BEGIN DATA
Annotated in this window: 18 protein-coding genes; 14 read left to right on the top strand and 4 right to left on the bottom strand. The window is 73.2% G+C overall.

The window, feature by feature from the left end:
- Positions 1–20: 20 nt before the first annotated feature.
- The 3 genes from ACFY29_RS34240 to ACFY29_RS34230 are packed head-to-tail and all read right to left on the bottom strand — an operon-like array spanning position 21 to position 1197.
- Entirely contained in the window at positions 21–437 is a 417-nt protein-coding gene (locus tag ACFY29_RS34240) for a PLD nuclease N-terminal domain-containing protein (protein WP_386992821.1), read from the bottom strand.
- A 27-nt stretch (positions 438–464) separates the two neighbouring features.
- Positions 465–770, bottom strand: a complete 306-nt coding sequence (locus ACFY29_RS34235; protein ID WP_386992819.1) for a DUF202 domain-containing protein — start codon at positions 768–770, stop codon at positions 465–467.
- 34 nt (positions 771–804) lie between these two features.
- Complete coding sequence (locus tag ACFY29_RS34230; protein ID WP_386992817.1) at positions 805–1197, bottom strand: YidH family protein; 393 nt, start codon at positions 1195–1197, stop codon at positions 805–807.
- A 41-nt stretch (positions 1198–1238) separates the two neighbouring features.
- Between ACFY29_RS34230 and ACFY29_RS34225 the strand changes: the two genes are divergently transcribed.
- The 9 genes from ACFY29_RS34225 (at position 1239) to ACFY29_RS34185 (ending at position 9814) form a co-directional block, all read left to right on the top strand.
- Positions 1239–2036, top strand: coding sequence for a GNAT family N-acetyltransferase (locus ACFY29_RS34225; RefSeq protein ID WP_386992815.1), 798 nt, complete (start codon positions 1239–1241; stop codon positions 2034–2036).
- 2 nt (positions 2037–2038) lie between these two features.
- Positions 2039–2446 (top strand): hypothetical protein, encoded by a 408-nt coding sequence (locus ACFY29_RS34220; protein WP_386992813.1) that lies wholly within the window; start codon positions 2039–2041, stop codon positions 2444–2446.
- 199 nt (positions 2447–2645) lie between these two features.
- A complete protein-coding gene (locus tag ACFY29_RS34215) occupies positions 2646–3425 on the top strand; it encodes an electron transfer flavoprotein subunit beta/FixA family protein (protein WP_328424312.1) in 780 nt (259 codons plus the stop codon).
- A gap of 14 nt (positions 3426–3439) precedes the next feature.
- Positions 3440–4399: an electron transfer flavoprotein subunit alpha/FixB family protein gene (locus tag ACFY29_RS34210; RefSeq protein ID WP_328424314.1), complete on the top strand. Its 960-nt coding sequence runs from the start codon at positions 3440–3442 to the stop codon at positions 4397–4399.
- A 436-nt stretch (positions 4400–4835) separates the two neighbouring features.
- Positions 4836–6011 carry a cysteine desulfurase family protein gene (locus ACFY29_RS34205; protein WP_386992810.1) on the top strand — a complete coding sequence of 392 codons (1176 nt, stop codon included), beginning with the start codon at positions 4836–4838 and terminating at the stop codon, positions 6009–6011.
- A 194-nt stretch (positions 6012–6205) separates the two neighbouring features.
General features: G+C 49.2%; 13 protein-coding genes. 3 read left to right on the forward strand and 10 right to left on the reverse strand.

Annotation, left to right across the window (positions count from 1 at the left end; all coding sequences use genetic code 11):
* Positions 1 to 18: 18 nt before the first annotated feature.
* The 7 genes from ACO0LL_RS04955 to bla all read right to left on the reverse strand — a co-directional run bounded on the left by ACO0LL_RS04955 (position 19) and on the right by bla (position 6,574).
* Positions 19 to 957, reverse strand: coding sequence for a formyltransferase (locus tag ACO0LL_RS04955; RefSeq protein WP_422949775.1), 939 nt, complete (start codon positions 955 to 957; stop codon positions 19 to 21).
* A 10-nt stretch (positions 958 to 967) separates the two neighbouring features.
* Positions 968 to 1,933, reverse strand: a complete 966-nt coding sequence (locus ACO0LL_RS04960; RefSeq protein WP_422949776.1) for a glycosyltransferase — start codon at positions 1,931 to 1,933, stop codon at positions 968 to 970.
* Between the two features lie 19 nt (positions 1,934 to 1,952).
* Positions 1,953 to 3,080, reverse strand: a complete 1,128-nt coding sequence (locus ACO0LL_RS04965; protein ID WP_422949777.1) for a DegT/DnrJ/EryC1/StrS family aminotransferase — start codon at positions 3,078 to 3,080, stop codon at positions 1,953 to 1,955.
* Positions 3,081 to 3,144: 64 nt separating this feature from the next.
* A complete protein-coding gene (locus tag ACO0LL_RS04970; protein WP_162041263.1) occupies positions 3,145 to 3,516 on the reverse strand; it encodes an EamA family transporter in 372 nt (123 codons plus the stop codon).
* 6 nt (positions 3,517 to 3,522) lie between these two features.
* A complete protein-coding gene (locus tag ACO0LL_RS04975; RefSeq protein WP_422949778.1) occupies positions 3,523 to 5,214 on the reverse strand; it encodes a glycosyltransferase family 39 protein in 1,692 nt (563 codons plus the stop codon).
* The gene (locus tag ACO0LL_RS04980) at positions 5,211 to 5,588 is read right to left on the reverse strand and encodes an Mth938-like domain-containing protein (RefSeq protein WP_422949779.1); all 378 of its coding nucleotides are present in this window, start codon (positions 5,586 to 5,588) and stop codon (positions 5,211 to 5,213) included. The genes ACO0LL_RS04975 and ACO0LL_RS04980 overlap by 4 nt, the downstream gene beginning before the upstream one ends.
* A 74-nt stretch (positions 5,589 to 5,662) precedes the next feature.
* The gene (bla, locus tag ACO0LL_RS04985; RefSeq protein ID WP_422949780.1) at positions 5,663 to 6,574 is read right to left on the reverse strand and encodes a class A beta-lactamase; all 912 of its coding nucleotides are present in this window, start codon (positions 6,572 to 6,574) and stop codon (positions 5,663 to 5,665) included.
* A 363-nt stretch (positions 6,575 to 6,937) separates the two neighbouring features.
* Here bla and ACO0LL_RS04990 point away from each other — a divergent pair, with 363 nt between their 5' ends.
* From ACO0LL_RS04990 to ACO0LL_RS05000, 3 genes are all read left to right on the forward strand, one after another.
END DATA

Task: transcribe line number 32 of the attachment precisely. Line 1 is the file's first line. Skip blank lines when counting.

* Positions 3,081 to 3,144: 64 nt separating this feature from the next.